Going into business with your spouse or romantic partner can be an amazing opportunity—but it can just as easily be an absolute nightmare. Regardless of how amazing your love life may be, there’s no guarantee you’ll be equally compatible in a working relationship. And if things don’t work out, it has the potential to wreck both your business and marriage.

That said, though it’s bound to be just as—if not more—challenging than maintaining a romantic relationship, if you are able to stick it out and grow through the experience, establish appropriate boundaries, and respect each other’s differences, building a business with your spouse or significant other can be one of the most rewarding experiences of your life. 

 

To improve your odds of success, here are four things that have enabled successful couples to make their working relationships work:

 

1. Formally Document Your Business Relationship

Getting married involves taking vows and signing a marriage license, and you should treat your business relationship with an equal degree of formality. Before opening your doors, clearly outline the terms and conditions of your company’s ownership, operation, and dissolution in formal legal agreements that are signed by you both. Just creating these agreements will often show you how well you’ll be able to work together and handle hard conversations. 

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4 Business Lessons You Don't Have to Learn The Hard Way

Starting your own business can be both exciting and scary, and you are bound to make numerous mistakes along the way. But you’ll often discover that some of your biggest mistakes will later become your greatest strengths.

This was exactly the case for my mentor, Ali Katz, who went from losing $1 million to running a company that earns over $5 million a year. Indeed, Ali was able to not only learn from her early missteps as a lawyer and businesswoman, but she capitalized on those lessons by creating New Law Business Model, which trains lawyers like me to help families and business owners not repeat the same expensive mistakes she made.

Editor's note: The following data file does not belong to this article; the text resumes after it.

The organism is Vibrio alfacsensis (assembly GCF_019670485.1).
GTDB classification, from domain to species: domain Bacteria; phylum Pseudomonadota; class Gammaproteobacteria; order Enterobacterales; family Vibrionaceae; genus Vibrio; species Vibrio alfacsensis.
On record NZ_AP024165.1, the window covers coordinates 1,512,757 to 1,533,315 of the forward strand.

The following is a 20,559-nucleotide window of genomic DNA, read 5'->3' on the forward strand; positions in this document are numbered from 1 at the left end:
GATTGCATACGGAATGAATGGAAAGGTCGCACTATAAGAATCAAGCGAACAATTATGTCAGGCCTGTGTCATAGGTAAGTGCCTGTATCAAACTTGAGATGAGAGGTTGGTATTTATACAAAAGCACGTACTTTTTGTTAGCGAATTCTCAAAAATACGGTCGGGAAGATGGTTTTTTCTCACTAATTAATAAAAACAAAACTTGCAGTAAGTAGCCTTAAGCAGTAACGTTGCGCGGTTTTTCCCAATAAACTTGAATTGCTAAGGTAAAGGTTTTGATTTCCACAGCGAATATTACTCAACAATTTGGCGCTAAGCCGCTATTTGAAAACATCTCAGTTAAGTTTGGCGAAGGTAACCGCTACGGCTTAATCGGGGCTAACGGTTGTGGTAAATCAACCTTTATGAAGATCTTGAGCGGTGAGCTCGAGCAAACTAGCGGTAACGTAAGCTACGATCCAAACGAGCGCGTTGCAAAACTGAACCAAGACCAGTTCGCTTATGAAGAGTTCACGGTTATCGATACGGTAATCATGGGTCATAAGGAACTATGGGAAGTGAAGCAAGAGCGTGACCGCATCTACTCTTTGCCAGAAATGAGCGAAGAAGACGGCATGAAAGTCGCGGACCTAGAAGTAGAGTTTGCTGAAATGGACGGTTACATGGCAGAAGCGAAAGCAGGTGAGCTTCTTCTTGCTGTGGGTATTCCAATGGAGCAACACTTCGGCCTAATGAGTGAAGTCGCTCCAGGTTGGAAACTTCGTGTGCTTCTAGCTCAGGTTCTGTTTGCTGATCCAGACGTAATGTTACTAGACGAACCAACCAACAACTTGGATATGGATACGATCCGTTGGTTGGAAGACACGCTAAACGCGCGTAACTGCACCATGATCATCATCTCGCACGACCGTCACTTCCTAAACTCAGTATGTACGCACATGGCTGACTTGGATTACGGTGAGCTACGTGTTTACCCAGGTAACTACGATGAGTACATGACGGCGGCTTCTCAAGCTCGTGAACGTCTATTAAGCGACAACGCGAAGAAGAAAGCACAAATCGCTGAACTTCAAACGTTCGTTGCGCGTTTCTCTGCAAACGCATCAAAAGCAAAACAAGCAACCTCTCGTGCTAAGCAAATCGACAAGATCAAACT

Here, we share four of the most important lessons Ali learned on her way to success, which have been adapted from a recent Grow By Acorns article Ali was featured in.

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What You Should Know About the Corporate Transparency Act

Included within the 2021 National Defense Authorization Act passed on January 1, 2021, the Corporate Transparency Act (CTA) requires certain small businesses based in the U.S. to report the identities of their owners and organizers to the Department of Treasury’s Financial Crimes Enforcement Network (FinCEN).

The CTA is an update to the federal government’s anti-money laundering laws and is designed to crack down on shell companies created for illicit financial activities, such as money laundering and funding terrorist organizations.

 

While the CTA is aimed at providing greater transparency into who owns and controls small businesses in the U.S., it stands to impact many legitimate small companies by requiring them to provide reports on the identities of their owners. At the same time, the new law may also affect future business transactions, such as mergers and acquisitions, by making the process more logistically complex, with less privacy for certain organizational structures like limited liability companies (LLCs), which have historically been used to avoid disclosing detailed ownership information.

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Thinking About Starting a Nonprofit? Here's What You Should Know - Part 2

Starting a nonprofit organization can be a great way to give back to your community, while working for a cause you are passionate about. That said, if you are starting a nonprofit simply to avoid some of the more unsavory aspects of running a business, you should seriously reconsider.

As the founder of a nonprofit, you will still be “in business,” and you’ll have to deal with many of the same things for-profit business owners face when running their companies. The main difference is, when running a nonprofit, you’ll be working in service to your mission, rather than in service to yourself or to the other owners of your business—and that’s because there are no “owners” of nonprofits!

 

Ownership is just one of many unique aspects involved with starting a nonprofit, and there are several other important factors you should consider before launching your own organization. Last week, in part one of this series, we outlined a few of the most critical things you should know about nonprofit startups, and here we’ll finish our discussion.